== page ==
I will argue that the Christians under Mubarak have not been able to practice religion freely. The Copts have been harrassed, not allowed to build churches, have had their Pope imprisoned, and crimes against the Coptics rarely get the same attention that it would be for a Muslim. Now that being said it would be way worse under the Muslim Brotherhood, they would try pretty much genocide against the Coptics.
Mubark is Muslim and the government is mostly Muslim. Please get your facts right before saying something completely ridiculous.
Don't introduce facts into an arguement
After Final Fantasy XIV's troubled launch and subsequent attempt to placate angry fans, Square Enix has decided that the game's leadership needs to be replaced. They've asked players to patiently stick around until they're ready to unveil their new plans for the game, extending the free trial period to compensate. Square also announced bad news for PS3 owners who were still somehow interested in the game: "Regarding the PlayStation 3, it is not our wish to release a simple conversion of the Windows version in its current state, but rather an update that includes all the improvements we have planned. For that reason, we have made the difficult decision to delay the release of the PlayStation 3 version beyond the originally announced date of March 2011."
Lord Byron Eee PC writes "Newsweek is carrying a navel-gazing piece on how wrong they were when in 1995 they published a story about how the Internet would fail. The original article states, 'Nicholas Negroponte, director of the MIT Media Lab, predicts that we'll soon buy books and newspapers straight over the Intenet. Uh, sure.' The article continues to say that online shopping will never happen, that airline tickets won't be purchased over the web, and that newspapers have nothing to fear. It's an interesting look back at a time when the Internet was still a novelty and not yet a necessity."
cremeglace writes "Have you ever noticed that the first cowboy to draw his gun in a Hollywood Western is invariably the one to get shot? Nobel-winning physicist Niels Bohr did, once arranging mock duels to test the validity of this cinematic curiosity. Researchers have now confirmed that people indeed move faster if they are reacting, rather than acting first."
snydeq writes "Microsoft warned that a flaw in IE gives attackers access to files stored on a PC under certain conditions. 'Our investigation so far has shown that if a user is using a version of Internet Explorer that is not running in Protected Mode an attacker may be able to access files with an already known filename and location,' Microsoft said in a security advisory. The vulnerability requires that an attacker knows the name of the file they want to access, according to the company."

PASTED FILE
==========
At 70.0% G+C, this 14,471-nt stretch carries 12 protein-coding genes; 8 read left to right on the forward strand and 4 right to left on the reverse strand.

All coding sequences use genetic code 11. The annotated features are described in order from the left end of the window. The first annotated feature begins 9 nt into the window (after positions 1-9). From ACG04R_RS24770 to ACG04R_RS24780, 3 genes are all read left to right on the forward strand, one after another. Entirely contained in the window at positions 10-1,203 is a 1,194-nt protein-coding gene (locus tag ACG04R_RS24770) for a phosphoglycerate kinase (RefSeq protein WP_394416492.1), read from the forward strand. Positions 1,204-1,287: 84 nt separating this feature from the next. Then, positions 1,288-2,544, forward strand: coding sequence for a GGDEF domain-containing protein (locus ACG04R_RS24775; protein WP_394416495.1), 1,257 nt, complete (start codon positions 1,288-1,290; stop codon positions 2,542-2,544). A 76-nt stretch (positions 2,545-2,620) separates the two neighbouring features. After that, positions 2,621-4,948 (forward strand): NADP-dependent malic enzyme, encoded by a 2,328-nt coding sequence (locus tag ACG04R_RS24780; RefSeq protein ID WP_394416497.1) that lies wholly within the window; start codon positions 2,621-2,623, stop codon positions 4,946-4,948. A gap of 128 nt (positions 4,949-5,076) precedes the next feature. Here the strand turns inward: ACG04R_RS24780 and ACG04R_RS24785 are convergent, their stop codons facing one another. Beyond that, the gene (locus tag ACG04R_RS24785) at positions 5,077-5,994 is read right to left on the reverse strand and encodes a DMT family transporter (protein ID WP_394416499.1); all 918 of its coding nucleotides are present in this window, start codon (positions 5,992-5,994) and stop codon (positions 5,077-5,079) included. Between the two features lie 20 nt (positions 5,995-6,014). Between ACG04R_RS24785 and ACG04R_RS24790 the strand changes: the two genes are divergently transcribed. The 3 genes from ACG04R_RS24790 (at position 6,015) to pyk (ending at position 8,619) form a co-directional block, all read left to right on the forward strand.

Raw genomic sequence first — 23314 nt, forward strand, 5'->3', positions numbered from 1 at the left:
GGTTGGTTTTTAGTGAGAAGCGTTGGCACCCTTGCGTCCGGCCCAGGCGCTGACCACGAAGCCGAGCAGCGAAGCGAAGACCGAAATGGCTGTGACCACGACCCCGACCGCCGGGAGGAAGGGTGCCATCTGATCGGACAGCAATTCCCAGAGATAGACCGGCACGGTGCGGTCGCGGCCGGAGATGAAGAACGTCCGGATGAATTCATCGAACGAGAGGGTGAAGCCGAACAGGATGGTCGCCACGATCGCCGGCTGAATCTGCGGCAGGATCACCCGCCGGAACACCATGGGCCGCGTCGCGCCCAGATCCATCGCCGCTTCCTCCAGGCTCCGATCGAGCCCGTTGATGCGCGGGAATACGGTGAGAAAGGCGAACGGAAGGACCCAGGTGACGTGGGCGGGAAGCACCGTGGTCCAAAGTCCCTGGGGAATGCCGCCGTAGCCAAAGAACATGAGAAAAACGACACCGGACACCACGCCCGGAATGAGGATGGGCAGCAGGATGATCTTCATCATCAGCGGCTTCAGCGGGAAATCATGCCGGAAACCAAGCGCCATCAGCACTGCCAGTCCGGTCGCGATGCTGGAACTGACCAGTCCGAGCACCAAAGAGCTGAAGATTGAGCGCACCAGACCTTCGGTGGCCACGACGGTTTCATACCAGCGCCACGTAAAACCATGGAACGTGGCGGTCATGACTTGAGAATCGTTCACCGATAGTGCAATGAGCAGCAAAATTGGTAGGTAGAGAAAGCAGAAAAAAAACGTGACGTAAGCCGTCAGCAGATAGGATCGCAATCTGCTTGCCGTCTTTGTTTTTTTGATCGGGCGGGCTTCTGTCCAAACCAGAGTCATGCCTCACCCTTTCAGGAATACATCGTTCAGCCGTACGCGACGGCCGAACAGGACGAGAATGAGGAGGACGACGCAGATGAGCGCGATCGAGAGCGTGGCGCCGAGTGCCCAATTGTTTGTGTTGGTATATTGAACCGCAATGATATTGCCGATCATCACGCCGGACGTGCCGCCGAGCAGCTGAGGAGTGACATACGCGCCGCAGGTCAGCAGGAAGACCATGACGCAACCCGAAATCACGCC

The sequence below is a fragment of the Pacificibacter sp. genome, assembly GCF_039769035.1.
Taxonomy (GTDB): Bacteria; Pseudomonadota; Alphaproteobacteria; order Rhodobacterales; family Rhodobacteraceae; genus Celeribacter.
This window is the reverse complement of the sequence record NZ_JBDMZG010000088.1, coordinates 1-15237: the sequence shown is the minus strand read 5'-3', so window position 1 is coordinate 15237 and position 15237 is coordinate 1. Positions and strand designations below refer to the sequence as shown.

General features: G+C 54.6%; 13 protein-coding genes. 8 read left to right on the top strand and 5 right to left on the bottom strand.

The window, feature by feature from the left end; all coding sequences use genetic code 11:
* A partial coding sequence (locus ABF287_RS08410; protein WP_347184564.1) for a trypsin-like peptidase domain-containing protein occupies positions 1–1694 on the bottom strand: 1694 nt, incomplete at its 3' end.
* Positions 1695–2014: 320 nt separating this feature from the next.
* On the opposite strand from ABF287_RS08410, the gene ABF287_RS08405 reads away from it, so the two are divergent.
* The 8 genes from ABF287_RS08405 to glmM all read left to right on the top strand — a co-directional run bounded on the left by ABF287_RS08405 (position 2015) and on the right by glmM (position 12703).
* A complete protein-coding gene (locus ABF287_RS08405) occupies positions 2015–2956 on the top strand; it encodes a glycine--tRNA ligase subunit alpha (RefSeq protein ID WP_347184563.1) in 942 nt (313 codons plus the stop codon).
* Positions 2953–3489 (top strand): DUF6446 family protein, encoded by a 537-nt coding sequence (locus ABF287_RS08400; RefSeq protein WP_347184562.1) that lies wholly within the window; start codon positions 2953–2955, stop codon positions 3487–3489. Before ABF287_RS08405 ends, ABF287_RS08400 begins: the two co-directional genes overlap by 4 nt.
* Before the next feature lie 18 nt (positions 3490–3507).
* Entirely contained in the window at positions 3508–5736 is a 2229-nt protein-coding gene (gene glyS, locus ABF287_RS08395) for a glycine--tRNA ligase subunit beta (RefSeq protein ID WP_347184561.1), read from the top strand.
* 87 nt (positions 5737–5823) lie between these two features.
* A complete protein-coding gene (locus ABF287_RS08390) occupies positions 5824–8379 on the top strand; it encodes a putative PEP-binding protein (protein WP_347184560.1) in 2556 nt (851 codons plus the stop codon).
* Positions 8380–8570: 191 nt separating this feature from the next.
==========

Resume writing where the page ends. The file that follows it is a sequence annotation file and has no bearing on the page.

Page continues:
An anonymous reader writes "The New Zealand government has reintroduced a newly rewritten addition to the Copyright Act which will allow rights' holders to send copyright notices to ISPs, and force them to pass them on to account holders. Section 92A of the Copyright Act will allow rights holders to take people who have been identified as infringers more than three times in front of a Copyright Tribunal. This law will allow the Copyright Tribunal to hand down either a $15,000 fine or six months internet disconnection. The law specifies that the account holder himself is responsible for what is downloaded via the account, and doesn't make allowances for identifying the actual copyright infringer if there are multiple computers tied to an account."
As the February release date for Quantic Dream's Heavy Rain nears, several publications have gotten a chance for some hands-on time with the game and seem to be intrigued by what they saw. Quoting the Opposable Thumbs blog: "The game grabs you during the quiet moments where nothing 'happens.' When you look at a picture your child drew. When you're questioning someone about a crime. When you're trying to figure out how to react to a violent situation. The preview we were sent put me in different situations as I played a small handful of characters, and each one provided a few tiny moments that were surprising in terms of storytelling or subtlety." Eurogamer's previewer had a similar reaction: "To my great delight as well — Heavy Rain isn't a mature game because it has unhappy families and moody lighting, it's a mature game because it anticipates an adult response from the player and is prepared to receive it."